Which Is Better, True Belief and Knowledge?

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In Meno, Socrates and Meno have a discussion on virtue and they encounter a problem. If virtue is teachable, it must be knowledge. However, since there are no teachers and students of virtue, virtue must not be taught. So they think that virtue is not knowledge. And then they start the discussion on what is true belief and knowledge. In this essay, I would evaluate Socrates’s explanation on why knowledge is better than mere true belief and the reasons that I agree with Socrates’s proposition.
Socrates’s explanation To begin with, Socrates first questions whether true belief is something no less useful than knowledge. Socrates notes that true belief and knowledge guide to the true action. He illustrates the idea by an example. To clarify Socrates’s example, I will apply his example on our campus. Suppose I need to guide a friend to Chong Yuet Ming Physics Building. I have no idea where it locate and I haven’t been to there. Now, I can visit the building if someone with the knowledge of the path guides me there or I have the knowledge of the path. But a true belief, which may be the intuition, perception, will also be equally effective in reaching the destination. If my belief is that the destination is northwest of the main building, and I convince my friend to the destination. From an outside observer, he cannot distinguish whether I have the knowledge of the path or I just luckily arrive there according to my true belief. Socrates states that “correct opinion (true belief) is no less useful than knowledge” because no matter which proposition, either true belief or knowledge, someone’s action still can be guided correctly. Although I do not agree this statement, I will discuss it in later paragraph.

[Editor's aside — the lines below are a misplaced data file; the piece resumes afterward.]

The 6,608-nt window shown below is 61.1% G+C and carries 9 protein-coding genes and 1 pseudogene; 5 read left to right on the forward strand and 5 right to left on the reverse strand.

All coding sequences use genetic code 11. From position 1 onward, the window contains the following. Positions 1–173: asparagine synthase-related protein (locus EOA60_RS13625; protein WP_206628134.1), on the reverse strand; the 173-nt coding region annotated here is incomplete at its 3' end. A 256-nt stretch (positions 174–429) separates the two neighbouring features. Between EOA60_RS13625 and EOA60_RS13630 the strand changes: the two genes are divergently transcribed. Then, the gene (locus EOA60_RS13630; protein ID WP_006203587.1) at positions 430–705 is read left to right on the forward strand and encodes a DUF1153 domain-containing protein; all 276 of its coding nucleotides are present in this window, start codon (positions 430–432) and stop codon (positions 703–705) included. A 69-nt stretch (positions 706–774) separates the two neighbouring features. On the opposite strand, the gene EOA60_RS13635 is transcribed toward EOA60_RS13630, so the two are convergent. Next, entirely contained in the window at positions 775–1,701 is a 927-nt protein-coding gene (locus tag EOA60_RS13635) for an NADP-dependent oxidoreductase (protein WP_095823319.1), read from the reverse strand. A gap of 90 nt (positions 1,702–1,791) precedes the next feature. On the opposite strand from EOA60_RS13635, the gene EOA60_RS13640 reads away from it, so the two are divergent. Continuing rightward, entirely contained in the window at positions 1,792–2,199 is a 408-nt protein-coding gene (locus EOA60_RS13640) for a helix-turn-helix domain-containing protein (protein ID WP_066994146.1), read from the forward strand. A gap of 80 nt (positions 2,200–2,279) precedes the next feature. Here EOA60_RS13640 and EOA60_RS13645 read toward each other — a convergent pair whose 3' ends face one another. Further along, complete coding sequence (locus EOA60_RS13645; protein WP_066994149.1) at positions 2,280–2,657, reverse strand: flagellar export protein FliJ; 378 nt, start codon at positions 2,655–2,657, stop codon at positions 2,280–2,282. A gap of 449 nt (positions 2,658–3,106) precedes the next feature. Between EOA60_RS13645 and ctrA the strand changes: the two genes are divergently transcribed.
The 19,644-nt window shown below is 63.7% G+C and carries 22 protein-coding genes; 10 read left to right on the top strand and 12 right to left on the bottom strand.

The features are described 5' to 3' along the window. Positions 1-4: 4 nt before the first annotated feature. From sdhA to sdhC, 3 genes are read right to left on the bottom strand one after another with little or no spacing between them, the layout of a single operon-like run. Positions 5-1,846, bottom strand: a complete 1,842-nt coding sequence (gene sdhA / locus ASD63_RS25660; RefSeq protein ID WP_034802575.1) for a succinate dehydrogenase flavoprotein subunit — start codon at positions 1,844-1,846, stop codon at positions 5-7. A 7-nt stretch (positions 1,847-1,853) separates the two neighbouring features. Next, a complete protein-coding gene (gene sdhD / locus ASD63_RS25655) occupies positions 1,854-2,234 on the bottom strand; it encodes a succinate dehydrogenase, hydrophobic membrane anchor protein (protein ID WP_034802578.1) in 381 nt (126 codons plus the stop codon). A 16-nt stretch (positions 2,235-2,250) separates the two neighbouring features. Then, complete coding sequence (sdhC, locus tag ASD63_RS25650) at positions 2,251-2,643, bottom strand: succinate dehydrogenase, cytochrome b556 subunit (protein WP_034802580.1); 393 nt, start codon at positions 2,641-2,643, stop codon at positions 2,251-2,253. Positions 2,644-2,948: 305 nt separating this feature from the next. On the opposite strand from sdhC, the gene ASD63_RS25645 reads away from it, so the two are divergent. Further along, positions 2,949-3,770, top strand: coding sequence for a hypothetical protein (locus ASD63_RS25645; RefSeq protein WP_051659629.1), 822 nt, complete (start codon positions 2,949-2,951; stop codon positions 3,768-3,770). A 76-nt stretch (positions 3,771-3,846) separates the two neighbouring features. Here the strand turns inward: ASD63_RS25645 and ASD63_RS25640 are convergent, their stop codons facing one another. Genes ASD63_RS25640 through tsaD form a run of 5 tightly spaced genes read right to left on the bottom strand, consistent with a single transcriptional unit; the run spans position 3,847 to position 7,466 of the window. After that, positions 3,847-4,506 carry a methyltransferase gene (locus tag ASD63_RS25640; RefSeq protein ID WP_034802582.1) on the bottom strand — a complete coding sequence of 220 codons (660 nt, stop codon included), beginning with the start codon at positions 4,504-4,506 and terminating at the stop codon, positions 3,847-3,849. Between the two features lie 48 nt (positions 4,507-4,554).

So, what makes the different between true belief and knowledge? Socrates thinks that the difference between them is the justification, which is the reasoning or the rationale for your belief. The person with knowledge has the ability to account of the why behind the

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